In 2011, according to the American Association of University Professors, 70 percent of college faculty were contingent, non-tenure track professors, paid significantly less than their significantly smaller number of tenured colleagues. The rates of contingent faculty employed at Universities has only continued to rise nationwide, and Brandeis is no exception. Just as at other campuses in the Boston area, the University’s adjunct staff has been pushing to form a union. Last Tuesday, faculty, students and staff organized outside the Usdan Student Center for a “Speak Out” event about Brandeis Faculty Forward, a coalition pushing for unionization. They have two main concerns:―job security and benefits. 

This editorial board believes that the adjunct and contract faculty should form a union, and formally endorses Faculty Forward’s efforts. Brandeis Faculty Forward has proven to be a group that engages transparently with the Brandeis community on a critical issue, as they showed through their Speak Out in front of the entire school. 

The two main concerns adjunct faculty have are pay and benefits. Adjunct professors can make as little as $5,000 per class per semester. In a 20-person class, the University makes about $125,000 per class per semester. It is antithetical to the University’s message of social justice to pay adjunct professors so little, especially given the amount of money individual students are spending per class. In fact, some professors who spoke at the Speak Out shared how they have to work at multiple universities in the area just to make ends meet. It is unacceptable that those who teach and advise us are forced to live off of what is equivalent to the minimum wage. Additionally, adjunct faculty are not provided yearlong  health coverage, even though they are Brandeis professors. This board firmly believes that all University professors deserve to make a living wage, one that is well above the current state minimum wage of nine dollars an hour.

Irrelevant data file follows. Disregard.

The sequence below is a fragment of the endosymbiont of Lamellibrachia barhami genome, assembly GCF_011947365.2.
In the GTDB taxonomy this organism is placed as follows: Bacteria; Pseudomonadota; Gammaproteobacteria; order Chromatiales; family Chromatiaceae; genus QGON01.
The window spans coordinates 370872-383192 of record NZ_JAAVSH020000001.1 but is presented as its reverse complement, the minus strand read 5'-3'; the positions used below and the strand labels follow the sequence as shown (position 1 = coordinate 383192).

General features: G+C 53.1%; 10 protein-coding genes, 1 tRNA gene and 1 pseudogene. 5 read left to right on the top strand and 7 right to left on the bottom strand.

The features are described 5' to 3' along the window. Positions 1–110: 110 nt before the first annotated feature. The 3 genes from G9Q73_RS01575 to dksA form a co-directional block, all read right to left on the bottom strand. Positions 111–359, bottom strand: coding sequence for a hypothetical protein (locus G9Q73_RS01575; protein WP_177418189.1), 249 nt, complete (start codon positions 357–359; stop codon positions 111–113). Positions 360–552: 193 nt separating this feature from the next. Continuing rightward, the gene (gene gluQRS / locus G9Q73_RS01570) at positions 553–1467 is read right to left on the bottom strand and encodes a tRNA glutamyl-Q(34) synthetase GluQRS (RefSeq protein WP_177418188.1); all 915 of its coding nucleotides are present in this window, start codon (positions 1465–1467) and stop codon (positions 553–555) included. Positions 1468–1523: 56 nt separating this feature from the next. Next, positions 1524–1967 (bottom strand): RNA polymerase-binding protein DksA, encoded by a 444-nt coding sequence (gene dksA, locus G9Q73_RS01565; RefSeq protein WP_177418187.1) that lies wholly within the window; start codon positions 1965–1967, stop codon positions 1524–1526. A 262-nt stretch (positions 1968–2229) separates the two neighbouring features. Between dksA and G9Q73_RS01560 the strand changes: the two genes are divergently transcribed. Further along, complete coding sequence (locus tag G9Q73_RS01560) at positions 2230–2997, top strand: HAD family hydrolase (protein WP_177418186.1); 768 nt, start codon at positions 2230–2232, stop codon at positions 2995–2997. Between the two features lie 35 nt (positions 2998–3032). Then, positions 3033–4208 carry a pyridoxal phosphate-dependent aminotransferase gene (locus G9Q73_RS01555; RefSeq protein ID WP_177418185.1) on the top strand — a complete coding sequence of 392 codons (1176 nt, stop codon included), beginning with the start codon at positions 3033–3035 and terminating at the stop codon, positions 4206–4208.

Another issue facing adjunct faculty is a lack of job and financial security. Professors who are not on the tenure track are generally only hired on a semester or yearly basis. This makes it more challenging for them to plan for their futures or teach courses of a contentious nature because they do not have guaranteed financial security from one semester to the next. Because adjunct faculty do not know if they will be returning to the University the next semester, it makes it more challenging for them to advise or serve as a resource to students. This board recognizes these concerns and agrees that professors at Brandeis deserve basic job protections and security. 

Additionally, a study by Kent State found that unionization leads to universities using their funds more efficiently by one percent. Unionization is a wise fiscal move, in addition to an ethically just action. Job security and benefits of our faculty are well worth any imagined cost.